Providing Decent Employment for Pacific Fishers / by Francisco Blaha

The labour rules around fishing have been in the media a lot. The vessels owners from the DWFN in the aim to maximize profits are employing people from the most desperate backgrounds and nations to pay them less every year. And this is for me the real “race to bottom” in fishing.

Welcome to a Taiwanese Longliner

Welcome to a Taiwanese Longliner

It used to be a good job that was open to pretty much anyone from any background, race and social strata… just do your job right and you'll be ok. But that reality is long gone. The job paid good enough money as long as you were ready to put the effort. It was great for a young guy to make a career, or educate himself, or start a business, or support his family or just make cash to get wasted! But that reality is long gone. I don't believe that a young guy that starts fishing today could make enough money to pay for a place to live and his university studies like I was lucky to do.

I think that is very sad. Working on a fishing boat is a worthwhile experience, fishing still is one of the few apprenticeship structures that still survive. You learn from your elders, you work as a team in a not very forgiving environment… your life depends on the guy next to you and his life depends on yours. Whatever much or little I achieved so far asperson and as professional, is mostly based on knowledge I learned or strengthened by working in fishing.

Years ago I fished in the Ocean Breeze (a NZ flagged purse seiner owned by Simunovich Fisheries) with Pedro Souza a 6th generation tuna fisherman from the Madeira Islands of the Atlantic coast of Portugal. His formal education was very limited, but he had the an immense accumulative knowledge of tuna fisheries. Every sunset he would gaze the horizon and tell me what fishing would be like the next day, and he was always right.

He would see in the horizon 'signs" that for him were big as buildings, but I barely distinguish them. Needless to say, I learned a lot from him, but most of his knowledge would go with him to his grave. None of his 3 kids continued with fishing, is just not attractive enough. Money is no good, long time away from home, hard physical work... most young people in developed countries have other alternatives.  Hence going at sea is not attractive anymore except for those from really desperate backgrounds and countries that will be happy with very little, and even so they get abused.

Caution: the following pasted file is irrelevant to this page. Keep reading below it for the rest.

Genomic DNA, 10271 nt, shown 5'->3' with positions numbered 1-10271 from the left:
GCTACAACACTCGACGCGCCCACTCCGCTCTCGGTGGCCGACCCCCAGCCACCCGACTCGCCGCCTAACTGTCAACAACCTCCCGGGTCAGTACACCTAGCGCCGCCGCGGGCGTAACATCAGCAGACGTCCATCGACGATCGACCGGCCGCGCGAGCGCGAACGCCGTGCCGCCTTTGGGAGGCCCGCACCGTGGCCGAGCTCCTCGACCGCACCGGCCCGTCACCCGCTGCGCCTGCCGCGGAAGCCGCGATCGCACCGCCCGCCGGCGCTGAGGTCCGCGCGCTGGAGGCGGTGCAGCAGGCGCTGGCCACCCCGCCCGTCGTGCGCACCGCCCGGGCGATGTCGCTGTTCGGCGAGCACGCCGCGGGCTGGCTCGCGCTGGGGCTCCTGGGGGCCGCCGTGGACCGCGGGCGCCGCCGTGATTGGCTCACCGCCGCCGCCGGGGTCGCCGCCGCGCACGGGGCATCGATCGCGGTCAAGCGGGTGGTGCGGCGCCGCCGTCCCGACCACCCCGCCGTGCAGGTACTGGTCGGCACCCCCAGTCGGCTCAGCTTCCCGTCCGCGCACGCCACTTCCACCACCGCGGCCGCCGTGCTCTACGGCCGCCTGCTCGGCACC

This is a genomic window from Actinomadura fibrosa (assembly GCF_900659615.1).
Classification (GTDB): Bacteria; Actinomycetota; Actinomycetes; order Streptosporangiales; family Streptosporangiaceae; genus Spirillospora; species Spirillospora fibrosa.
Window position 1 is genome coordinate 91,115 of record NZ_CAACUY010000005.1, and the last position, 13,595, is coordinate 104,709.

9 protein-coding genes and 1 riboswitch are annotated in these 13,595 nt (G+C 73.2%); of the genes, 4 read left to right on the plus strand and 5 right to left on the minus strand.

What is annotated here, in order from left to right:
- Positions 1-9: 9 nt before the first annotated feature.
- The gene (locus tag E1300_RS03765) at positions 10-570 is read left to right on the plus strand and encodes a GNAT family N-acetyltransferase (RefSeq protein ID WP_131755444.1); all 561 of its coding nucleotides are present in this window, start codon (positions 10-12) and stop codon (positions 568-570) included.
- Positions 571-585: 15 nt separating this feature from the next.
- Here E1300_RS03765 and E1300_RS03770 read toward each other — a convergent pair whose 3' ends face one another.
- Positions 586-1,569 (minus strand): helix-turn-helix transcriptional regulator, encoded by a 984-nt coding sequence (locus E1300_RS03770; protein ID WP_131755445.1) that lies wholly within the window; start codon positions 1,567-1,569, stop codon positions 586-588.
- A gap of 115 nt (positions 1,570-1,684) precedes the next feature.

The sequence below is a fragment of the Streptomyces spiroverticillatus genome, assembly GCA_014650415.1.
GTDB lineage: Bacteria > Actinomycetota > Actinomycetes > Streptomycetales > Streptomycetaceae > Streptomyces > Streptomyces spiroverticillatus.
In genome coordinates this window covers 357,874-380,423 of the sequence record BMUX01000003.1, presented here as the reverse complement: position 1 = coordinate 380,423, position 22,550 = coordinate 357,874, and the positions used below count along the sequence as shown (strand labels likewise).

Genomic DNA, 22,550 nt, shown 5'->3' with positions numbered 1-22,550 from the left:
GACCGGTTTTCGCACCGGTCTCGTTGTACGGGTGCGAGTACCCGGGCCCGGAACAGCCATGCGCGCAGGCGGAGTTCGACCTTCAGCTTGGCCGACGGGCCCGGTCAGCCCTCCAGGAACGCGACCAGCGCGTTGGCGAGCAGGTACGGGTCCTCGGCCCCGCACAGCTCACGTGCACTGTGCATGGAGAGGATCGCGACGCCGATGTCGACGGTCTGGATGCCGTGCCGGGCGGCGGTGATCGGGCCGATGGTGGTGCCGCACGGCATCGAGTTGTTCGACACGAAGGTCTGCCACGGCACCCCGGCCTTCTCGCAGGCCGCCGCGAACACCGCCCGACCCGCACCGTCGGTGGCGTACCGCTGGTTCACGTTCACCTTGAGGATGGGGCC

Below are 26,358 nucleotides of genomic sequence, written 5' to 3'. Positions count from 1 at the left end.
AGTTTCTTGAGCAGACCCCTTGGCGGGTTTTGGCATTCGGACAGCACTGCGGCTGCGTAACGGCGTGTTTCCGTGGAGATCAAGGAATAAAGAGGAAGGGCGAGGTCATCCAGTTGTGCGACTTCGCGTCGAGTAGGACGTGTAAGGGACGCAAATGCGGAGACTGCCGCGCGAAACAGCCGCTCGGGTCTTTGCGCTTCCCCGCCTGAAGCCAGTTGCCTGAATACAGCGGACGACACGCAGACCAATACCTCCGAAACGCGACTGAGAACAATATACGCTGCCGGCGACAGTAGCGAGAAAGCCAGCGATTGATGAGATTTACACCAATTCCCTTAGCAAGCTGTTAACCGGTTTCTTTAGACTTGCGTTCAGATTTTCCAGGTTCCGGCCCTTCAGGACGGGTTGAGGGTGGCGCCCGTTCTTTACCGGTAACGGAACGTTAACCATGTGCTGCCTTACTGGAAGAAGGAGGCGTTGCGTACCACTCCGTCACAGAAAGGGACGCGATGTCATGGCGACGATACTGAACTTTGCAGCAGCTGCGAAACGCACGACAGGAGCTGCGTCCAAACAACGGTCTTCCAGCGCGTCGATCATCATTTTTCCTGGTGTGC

Pedro Souza 2nd from the right, next to me Apolino Marques from Peru, the other 2 are the Gomez brothers also from Madeira. Simunovich Fisheries was a great company to work for, I have a life long respect and gratitude to them.

Pedro Souza 2nd from the right, next to me Apolino Marques from Peru, the other 2 are the Gomez brothers also from Madeira. Simunovich Fisheries was a great company to work for, I have a life long respect and gratitude to them.

My colleagues at FFA worked with ILO to tackle the issue a fair labour practices in the Pacific fisheries. At least in the Pacific we are trying to make sure that Pacific Islanders get a fair share of what is after all their fish. So I was really pleased when this publication was released today. Besides the fact that they use many of my pictures.

I quote its contents:

Fishing is critical both to survival and subsistence of many Pacific Islanders, as well as long-term prosperity in the region.

Although the vast Pacific Ocean creates economic challenges for Pacific island countries – which are often small and isolated from large markets - the size and natural wealth of this ocean also contains extraordinary natural resources of fish, particularly tuna.

The Pacific Islands domestic tuna sector adds around US$446 million to the combined GDP of the region per annum, and fishing contributes to more than 10% to GDP in countries such as Tuvalu, Federate States of Micronesia and Kiribati.1